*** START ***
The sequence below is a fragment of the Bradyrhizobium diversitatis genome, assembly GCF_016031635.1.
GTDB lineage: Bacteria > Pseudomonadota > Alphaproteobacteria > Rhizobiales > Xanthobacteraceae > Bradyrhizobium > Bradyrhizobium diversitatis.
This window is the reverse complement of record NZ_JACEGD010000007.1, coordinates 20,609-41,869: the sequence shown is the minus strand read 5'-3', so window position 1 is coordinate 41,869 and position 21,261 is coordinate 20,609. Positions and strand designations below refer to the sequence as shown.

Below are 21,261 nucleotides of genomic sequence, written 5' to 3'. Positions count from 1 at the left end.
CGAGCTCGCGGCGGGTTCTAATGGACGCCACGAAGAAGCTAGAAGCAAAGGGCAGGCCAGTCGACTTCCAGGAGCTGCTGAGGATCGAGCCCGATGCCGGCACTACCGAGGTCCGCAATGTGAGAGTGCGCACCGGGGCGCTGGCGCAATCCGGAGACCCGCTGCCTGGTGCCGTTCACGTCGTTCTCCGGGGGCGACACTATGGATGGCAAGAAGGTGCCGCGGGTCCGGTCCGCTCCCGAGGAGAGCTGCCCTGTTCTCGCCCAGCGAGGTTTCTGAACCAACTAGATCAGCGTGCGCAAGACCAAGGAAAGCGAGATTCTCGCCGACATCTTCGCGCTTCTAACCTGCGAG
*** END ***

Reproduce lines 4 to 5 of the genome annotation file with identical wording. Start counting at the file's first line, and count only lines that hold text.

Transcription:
Below are 21,261 nucleotides of genomic sequence, written 5' to 3'. Positions count from 1 at the left end.
CGAGCTCGCGGCGGGTTCTAATGGACGCCACGAAGAAGCTAGAAGCAAAGGGCAGGCCAGTCGACTTCCAGGAGCTGCTGAGGATCGAGCCCGATGCCGGCACTACCGAGGTCCGCAATGTGAGAGTGCGCACCGGGGCGCTGGCGCAATCCGGAGACCCGCTGCCTGGTGCCGTTCACGTCGTTCTCCGGGGGCGACACTATGGATGGCAAGAAGGTGCCGCGGGTCCGGTCCGCTCCCGAGGAGAGCTGCCCTGTTCTCGCCCAGCGAGGTTTCTGAACCAACTAGATCAGCGTGCGCAAGACCAAGGAAAGCGAGATTCTCGCCGACATCTTCGCGCTTCTAACCTGCGAG